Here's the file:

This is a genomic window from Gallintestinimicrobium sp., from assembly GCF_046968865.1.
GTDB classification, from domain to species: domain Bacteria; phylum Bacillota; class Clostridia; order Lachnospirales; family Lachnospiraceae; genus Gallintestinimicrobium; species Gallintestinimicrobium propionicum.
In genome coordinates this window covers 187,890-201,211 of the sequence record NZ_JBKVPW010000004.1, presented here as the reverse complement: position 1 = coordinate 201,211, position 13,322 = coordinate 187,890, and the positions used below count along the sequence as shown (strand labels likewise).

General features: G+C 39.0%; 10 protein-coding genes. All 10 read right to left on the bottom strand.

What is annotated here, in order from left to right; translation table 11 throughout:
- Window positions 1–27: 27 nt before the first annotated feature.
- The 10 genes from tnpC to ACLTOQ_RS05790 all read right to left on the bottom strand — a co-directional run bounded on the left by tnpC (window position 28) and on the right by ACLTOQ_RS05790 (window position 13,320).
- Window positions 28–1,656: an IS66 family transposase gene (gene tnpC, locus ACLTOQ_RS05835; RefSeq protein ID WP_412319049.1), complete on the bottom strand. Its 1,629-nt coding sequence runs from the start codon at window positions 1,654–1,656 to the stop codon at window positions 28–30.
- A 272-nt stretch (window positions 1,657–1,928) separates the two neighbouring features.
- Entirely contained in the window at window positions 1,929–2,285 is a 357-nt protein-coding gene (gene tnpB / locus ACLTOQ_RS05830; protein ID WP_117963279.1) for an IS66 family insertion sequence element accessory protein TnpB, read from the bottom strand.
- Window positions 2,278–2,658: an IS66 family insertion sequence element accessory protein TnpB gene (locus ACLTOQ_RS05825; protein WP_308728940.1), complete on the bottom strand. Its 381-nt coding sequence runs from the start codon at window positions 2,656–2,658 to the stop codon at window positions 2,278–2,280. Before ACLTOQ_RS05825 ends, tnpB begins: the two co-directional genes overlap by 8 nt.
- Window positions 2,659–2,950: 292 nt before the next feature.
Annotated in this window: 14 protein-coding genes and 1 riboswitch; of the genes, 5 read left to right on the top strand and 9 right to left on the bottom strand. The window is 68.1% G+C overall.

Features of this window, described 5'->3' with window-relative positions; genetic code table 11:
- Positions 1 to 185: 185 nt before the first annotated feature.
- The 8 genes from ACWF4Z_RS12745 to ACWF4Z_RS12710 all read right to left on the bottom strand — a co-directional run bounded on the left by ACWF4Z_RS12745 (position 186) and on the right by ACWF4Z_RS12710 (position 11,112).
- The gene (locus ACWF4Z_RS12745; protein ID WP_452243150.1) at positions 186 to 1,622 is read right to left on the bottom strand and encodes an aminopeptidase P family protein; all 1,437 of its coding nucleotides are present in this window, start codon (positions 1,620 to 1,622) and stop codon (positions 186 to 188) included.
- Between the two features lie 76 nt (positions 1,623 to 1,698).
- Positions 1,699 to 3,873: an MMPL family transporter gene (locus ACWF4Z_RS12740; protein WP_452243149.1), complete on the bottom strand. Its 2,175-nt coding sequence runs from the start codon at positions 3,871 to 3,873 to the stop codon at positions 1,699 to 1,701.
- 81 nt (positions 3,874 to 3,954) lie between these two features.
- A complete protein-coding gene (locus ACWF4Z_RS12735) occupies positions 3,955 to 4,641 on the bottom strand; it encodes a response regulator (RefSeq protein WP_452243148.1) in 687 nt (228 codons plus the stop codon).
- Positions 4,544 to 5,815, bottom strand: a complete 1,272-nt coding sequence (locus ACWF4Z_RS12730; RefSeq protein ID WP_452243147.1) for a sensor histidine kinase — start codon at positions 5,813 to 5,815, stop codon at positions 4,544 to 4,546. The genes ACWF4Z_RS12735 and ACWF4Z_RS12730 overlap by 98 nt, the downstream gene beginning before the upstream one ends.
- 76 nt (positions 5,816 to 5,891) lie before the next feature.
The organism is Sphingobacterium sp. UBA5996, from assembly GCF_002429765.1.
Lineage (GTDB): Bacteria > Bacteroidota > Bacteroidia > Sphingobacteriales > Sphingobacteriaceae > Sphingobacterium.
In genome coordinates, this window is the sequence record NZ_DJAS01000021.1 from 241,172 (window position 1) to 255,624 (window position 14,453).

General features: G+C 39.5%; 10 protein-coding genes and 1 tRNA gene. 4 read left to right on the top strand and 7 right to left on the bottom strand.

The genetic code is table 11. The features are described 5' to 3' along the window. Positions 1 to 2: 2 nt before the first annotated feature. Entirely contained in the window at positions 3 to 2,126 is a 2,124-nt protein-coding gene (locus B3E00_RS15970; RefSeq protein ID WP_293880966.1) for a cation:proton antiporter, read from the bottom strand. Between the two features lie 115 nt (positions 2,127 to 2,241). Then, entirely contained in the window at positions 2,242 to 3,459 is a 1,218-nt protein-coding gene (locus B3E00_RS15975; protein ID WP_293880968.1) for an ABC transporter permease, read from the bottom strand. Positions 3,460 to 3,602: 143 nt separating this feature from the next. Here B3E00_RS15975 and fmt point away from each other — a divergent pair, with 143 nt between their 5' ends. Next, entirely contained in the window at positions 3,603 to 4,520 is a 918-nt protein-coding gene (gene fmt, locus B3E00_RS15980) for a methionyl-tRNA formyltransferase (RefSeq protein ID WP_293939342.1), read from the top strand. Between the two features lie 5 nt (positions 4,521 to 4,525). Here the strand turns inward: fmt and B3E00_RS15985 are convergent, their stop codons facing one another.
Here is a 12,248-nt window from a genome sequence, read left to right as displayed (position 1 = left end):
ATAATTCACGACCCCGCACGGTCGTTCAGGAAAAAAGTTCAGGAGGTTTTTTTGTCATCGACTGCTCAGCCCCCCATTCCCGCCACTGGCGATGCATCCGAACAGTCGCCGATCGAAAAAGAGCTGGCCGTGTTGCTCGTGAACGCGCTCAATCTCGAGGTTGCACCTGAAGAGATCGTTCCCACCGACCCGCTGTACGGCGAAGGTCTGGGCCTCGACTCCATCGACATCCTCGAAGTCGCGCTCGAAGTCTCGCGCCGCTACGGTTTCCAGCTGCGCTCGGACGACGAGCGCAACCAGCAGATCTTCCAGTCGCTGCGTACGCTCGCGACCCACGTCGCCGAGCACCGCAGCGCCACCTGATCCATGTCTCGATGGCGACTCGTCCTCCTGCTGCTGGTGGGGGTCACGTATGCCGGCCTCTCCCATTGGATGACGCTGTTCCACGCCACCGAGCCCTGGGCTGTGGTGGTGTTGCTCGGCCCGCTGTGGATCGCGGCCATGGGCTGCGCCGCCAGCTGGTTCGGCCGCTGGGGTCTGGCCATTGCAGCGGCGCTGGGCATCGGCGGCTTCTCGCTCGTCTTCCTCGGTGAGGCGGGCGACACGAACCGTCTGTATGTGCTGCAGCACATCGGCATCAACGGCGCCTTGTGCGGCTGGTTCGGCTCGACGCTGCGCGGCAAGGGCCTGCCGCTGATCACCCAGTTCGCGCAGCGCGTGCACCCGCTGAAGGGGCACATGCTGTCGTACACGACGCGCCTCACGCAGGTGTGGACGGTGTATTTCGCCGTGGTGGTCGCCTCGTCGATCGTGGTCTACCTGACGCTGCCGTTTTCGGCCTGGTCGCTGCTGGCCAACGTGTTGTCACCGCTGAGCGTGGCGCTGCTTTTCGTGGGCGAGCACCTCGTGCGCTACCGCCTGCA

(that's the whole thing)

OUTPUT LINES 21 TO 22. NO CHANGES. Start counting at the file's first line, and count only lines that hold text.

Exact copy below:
- A complete protein-coding gene (locus ACWF4Z_RS12735) occupies positions 3,955 to 4,641 on the bottom strand; it encodes a response regulator (RefSeq protein WP_452243148.1) in 687 nt (228 codons plus the stop codon).
- Positions 4,544 to 5,815, bottom strand: a complete 1,272-nt coding sequence (locus ACWF4Z_RS12730; RefSeq protein ID WP_452243147.1) for a sensor histidine kinase — start codon at positions 5,813 to 5,815, stop codon at positions 4,544 to 4,546. The genes ACWF4Z_RS12735 and ACWF4Z_RS12730 overlap by 98 nt, the downstream gene beginning before the upstream one ends.